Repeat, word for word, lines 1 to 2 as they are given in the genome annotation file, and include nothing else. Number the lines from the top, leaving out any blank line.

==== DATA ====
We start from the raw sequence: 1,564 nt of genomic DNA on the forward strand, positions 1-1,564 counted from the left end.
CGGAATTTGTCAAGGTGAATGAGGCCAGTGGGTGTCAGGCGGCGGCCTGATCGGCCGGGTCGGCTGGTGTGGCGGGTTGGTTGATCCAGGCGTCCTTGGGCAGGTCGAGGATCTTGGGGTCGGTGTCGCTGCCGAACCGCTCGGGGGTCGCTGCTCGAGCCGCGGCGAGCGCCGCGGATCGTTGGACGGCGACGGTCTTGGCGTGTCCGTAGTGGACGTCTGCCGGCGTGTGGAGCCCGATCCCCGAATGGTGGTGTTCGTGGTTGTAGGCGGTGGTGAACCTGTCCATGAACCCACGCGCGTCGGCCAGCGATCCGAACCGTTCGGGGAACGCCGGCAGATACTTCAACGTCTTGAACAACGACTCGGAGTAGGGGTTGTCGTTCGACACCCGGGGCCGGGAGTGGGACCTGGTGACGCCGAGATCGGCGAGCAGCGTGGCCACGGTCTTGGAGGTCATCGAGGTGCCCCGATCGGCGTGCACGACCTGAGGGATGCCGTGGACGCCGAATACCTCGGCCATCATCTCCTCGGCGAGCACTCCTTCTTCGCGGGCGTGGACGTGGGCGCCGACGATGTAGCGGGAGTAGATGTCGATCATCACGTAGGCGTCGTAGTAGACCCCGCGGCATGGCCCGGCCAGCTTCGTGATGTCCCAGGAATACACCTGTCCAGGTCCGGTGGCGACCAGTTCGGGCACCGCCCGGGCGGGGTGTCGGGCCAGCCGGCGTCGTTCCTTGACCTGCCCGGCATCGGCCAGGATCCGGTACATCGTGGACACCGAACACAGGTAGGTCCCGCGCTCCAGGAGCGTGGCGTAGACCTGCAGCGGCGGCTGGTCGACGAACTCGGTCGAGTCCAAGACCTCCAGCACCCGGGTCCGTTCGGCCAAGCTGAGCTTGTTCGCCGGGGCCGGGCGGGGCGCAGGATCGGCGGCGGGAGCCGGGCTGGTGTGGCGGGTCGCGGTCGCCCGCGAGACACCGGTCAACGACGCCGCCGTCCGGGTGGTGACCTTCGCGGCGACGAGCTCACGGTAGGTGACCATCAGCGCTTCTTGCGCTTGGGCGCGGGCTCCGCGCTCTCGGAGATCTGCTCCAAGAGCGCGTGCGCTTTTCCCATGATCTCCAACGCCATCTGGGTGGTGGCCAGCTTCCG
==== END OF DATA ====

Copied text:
We start from the raw sequence: 1,564 nt of genomic DNA on the forward strand, positions 1-1,564 counted from the left end.
CGGAATTTGTCAAGGTGAATGAGGCCAGTGGGTGTCAGGCGGCGGCCTGATCGGCCGGGTCGGCTGGTGTGGCGGGTTGGTTGATCCAGGCGTCCTTGGGCAGGTCGAGGATCTTGGGGTCGGTGTCGCTGCCGAACCGCTCGGGGGTCGCTGCTCGAGCCGCGGCGAGCGCCGCGGATCGTTGGACGGCGACGGTCTTGGCGTGTCCGTAGTGGACGTCTGCCGGCGTGTGGAGCCCGATCCCCGAATGGTGGTGTTCGTGGTTGTAGGCGGTGGTGAACCTGTCCATGAACCCACGCGCGTCGGCCAGCGATCCGAACCGTTCGGGGAACGCCGGCAGATACTTCAACGTCTTGAACAACGACTCGGAGTAGGGGTTGTCGTTCGACACCCGGGGCCGGGAGTGGGACCTGGTGACGCCGAGATCGGCGAGCAGCGTGGCCACGGTCTTGGAGGTCATCGAGGTGCCCCGATCGGCGTGCACGACCTGAGGGATGCCGTGGACGCCGAATACCTCGGCCATCATCTCCTCGGCGAGCACTCCTTCTTCGCGGGCGTGGACGTGGGCGCCGACGATGTAGCGGGAGTAGATGTCGATCATCACGTAGGCGTCGTAGTAGACCCCGCGGCATGGCCCGGCCAGCTTCGTGATGTCCCAGGAATACACCTGTCCAGGTCCGGTGGCGACCAGTTCGGGCACCGCCCGGGCGGGGTGTCGGGCCAGCCGGCGTCGTTCCTTGACCTGCCCGGCATCGGCCAGGATCCGGTACATCGTGGACACCGAACACAGGTAGGTCCCGCGCTCCAGGAGCGTGGCGTAGACCTGCAGCGGCGGCTGGTCGACGAACTCGGTCGAGTCCAAGACCTCCAGCACCCGGGTCCGTTCGGCCAAGCTGAGCTTGTTCGCCGGGGCCGGGCGGGGCGCAGGATCGGCGGCGGGAGCCGGGCTGGTGTGGCGGGTCGCGGTCGCCCGCGAGACACCGGTCAACGACGCCGCCGTCCGGGTGGTGACCTTCGCGGCGACGAGCTCACGGTAGGTGACCATCAGCGCTTCTTGCGCTTGGGCGCGGGCTCCGCGCTCTCGGAGATCTGCTCCAAGAGCGCGTGCGCTTTTCCCATGATCTCCAACGCCATCTGGGTGGTGGCCAGCTTCCG